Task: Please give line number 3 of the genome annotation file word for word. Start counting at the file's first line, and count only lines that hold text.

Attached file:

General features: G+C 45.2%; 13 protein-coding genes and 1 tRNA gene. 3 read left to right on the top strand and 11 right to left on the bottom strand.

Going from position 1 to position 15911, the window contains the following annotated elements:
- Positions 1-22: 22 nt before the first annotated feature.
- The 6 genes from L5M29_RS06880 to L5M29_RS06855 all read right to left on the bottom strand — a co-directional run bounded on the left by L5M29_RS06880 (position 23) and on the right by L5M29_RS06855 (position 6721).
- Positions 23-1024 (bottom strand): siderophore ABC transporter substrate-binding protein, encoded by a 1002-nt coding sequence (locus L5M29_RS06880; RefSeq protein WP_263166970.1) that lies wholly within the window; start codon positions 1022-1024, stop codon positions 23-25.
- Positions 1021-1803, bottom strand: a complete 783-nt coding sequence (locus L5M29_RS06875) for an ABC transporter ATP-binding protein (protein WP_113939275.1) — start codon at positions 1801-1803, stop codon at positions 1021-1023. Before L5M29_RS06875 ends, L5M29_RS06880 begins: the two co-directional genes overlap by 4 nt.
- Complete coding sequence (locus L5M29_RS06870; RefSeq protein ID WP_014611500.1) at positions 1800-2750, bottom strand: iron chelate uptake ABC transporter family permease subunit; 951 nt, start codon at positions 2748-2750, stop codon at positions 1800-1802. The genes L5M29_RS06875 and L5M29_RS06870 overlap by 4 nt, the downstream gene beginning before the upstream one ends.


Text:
- Positions 1-22: 22 nt before the first annotated feature.